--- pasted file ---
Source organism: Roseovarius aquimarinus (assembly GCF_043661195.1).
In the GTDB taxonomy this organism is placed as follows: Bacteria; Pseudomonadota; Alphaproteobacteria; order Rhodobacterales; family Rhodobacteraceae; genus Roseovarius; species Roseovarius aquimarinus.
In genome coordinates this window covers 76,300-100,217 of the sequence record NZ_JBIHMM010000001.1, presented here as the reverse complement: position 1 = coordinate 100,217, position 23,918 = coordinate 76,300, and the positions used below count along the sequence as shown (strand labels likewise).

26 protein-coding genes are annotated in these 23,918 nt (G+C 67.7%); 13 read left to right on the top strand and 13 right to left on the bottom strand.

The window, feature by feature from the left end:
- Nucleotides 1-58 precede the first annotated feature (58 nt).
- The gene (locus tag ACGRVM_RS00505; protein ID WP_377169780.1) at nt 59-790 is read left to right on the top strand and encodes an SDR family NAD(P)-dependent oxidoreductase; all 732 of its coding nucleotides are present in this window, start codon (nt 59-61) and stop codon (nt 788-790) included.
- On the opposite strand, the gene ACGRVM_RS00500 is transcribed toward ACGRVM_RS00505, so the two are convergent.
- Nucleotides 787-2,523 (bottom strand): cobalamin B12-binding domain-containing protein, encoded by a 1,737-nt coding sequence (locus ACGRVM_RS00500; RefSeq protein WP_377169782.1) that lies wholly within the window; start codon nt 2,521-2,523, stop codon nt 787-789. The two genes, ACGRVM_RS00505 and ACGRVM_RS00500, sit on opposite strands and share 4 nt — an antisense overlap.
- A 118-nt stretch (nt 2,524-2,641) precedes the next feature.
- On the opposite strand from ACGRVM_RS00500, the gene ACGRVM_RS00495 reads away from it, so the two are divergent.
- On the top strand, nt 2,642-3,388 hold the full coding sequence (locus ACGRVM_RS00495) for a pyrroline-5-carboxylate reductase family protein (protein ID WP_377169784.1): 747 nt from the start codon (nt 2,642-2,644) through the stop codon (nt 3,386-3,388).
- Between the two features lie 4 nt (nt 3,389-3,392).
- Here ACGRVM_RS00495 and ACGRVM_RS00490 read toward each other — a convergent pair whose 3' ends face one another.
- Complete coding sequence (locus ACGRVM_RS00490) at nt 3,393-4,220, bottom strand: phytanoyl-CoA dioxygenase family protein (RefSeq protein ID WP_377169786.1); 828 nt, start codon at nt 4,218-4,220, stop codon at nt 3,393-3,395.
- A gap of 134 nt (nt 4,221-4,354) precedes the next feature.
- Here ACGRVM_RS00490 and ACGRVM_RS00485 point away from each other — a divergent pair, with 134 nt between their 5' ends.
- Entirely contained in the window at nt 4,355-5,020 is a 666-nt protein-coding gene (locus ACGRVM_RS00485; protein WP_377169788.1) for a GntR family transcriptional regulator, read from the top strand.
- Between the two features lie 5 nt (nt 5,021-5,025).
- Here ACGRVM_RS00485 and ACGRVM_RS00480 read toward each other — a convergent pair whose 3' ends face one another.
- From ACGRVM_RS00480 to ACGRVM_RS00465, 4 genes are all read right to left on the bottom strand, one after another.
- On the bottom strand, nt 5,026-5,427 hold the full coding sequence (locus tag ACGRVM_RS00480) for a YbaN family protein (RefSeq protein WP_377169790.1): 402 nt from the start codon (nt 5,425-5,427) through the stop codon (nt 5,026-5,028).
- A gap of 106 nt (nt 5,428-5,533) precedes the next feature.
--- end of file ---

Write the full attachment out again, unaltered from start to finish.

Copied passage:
Source organism: Roseovarius aquimarinus (assembly GCF_043661195.1).
In the GTDB taxonomy this organism is placed as follows: Bacteria; Pseudomonadota; Alphaproteobacteria; order Rhodobacterales; family Rhodobacteraceae; genus Roseovarius; species Roseovarius aquimarinus.
In genome coordinates this window covers 76,300-100,217 of the sequence record NZ_JBIHMM010000001.1, presented here as the reverse complement: position 1 = coordinate 100,217, position 23,918 = coordinate 76,300, and the positions used below count along the sequence as shown (strand labels likewise).

26 protein-coding genes are annotated in these 23,918 nt (G+C 67.7%); 13 read left to right on the top strand and 13 right to left on the bottom strand.

The window, feature by feature from the left end:
- Nucleotides 1-58 precede the first annotated feature (58 nt).
- The gene (locus tag ACGRVM_RS00505; protein ID WP_377169780.1) at nt 59-790 is read left to right on the top strand and encodes an SDR family NAD(P)-dependent oxidoreductase; all 732 of its coding nucleotides are present in this window, start codon (nt 59-61) and stop codon (nt 788-790) included.
- On the opposite strand, the gene ACGRVM_RS00500 is transcribed toward ACGRVM_RS00505, so the two are convergent.
- Nucleotides 787-2,523 (bottom strand): cobalamin B12-binding domain-containing protein, encoded by a 1,737-nt coding sequence (locus ACGRVM_RS00500; RefSeq protein WP_377169782.1) that lies wholly within the window; start codon nt 2,521-2,523, stop codon nt 787-789. The two genes, ACGRVM_RS00505 and ACGRVM_RS00500, sit on opposite strands and share 4 nt — an antisense overlap.
- A 118-nt stretch (nt 2,524-2,641) precedes the next feature.
- On the opposite strand from ACGRVM_RS00500, the gene ACGRVM_RS00495 reads away from it, so the two are divergent.
- On the top strand, nt 2,642-3,388 hold the full coding sequence (locus ACGRVM_RS00495) for a pyrroline-5-carboxylate reductase family protein (protein ID WP_377169784.1): 747 nt from the start codon (nt 2,642-2,644) through the stop codon (nt 3,386-3,388).
- Between the two features lie 4 nt (nt 3,389-3,392).
- Here ACGRVM_RS00495 and ACGRVM_RS00490 read toward each other — a convergent pair whose 3' ends face one another.
- Complete coding sequence (locus ACGRVM_RS00490) at nt 3,393-4,220, bottom strand: phytanoyl-CoA dioxygenase family protein (RefSeq protein ID WP_377169786.1); 828 nt, start codon at nt 4,218-4,220, stop codon at nt 3,393-3,395.
- A gap of 134 nt (nt 4,221-4,354) precedes the next feature.
- Here ACGRVM_RS00490 and ACGRVM_RS00485 point away from each other — a divergent pair, with 134 nt between their 5' ends.
- Entirely contained in the window at nt 4,355-5,020 is a 666-nt protein-coding gene (locus ACGRVM_RS00485; protein WP_377169788.1) for a GntR family transcriptional regulator, read from the top strand.
- Between the two features lie 5 nt (nt 5,021-5,025).
- Here ACGRVM_RS00485 and ACGRVM_RS00480 read toward each other — a convergent pair whose 3' ends face one another.
- From ACGRVM_RS00480 to ACGRVM_RS00465, 4 genes are all read right to left on the bottom strand, one after another.
- On the bottom strand, nt 5,026-5,427 hold the full coding sequence (locus tag ACGRVM_RS00480) for a YbaN family protein (RefSeq protein WP_377169790.1): 402 nt from the start codon (nt 5,425-5,427) through the stop codon (nt 5,026-5,028).
- A gap of 106 nt (nt 5,428-5,533) precedes the next feature.